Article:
Hiked Bartlett Haystack on 4/24/17 with Bill and Diane Schor and Larry Babcock. As I drove through Conway on the way up I caught the local forecast and they said it was going to be a 50 cent day, which is as good as it gets. They were correct, it was a perfect day weather wise. It was less than perfect for hiking conditions. I lost count of how many times we put our snowshoes on and then took them off. We had bare ground and then snow and then more bare ground and a cliff we had to navigate. The usual route for this hike is from the height of land on the Bear Notch Road but it is still closed for the winter. So we took a somewhat longer route that we thought would work fine. We went up the Mt Tremont trail until an old logging road crossed that went in the direction we wanted. Unfortunately there were a lot of small trees growing in it and sections had a stream flowing down it. We eventually just walked in the woods beside the road and it was quite a bit better but still pretty wet.

Logging road we tried to follow
Waterfall along the Mt Tremont trail

At the end of the logging road we had a significant stream to cross but we got across with dry feet.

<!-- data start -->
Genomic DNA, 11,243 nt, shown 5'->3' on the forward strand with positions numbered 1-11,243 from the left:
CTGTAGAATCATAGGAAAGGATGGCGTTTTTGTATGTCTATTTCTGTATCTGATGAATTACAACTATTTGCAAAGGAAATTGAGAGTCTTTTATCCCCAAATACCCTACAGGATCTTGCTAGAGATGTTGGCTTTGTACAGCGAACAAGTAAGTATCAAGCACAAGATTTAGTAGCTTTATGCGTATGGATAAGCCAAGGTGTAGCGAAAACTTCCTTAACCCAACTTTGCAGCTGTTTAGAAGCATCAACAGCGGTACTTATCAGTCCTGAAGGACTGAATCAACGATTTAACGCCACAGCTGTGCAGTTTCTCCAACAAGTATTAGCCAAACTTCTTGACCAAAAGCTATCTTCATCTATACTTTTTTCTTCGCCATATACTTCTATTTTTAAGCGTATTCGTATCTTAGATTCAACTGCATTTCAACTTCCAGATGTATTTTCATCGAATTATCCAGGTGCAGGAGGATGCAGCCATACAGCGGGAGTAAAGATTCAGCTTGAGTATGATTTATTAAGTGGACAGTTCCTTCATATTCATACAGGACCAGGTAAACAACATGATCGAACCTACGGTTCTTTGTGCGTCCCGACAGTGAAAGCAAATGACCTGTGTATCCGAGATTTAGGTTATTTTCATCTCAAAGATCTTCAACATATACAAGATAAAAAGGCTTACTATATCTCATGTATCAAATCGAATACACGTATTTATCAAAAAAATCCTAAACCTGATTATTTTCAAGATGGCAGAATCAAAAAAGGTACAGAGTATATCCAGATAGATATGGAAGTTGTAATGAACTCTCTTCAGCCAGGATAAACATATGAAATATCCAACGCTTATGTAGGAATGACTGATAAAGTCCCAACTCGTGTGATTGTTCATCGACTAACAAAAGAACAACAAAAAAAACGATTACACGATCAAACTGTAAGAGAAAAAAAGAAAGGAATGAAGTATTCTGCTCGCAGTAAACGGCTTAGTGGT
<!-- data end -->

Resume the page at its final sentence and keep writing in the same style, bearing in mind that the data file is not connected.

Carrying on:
Bill and Diane at the stream crossing

We then started the fairly steep uphill part of the hike that seemed to go on forever. It didn’t help that Larry and I took a wrong turn and started heading in the wrong direction. We realized that pretty quickly it but slowed us down. Then Bill lost a snowshoe and we had to go back and find it. It was at the bottom of a spruce trap. We were almost over to the summit when I discovered that I had lost my camera. We continued to the summit and hoped we would find it on the way back. Also just before the summit we ran into a 20 foot cliff that didn’t look like we would be able to maneuver around, but we found a way up it that required one more taking off of the snow shoes.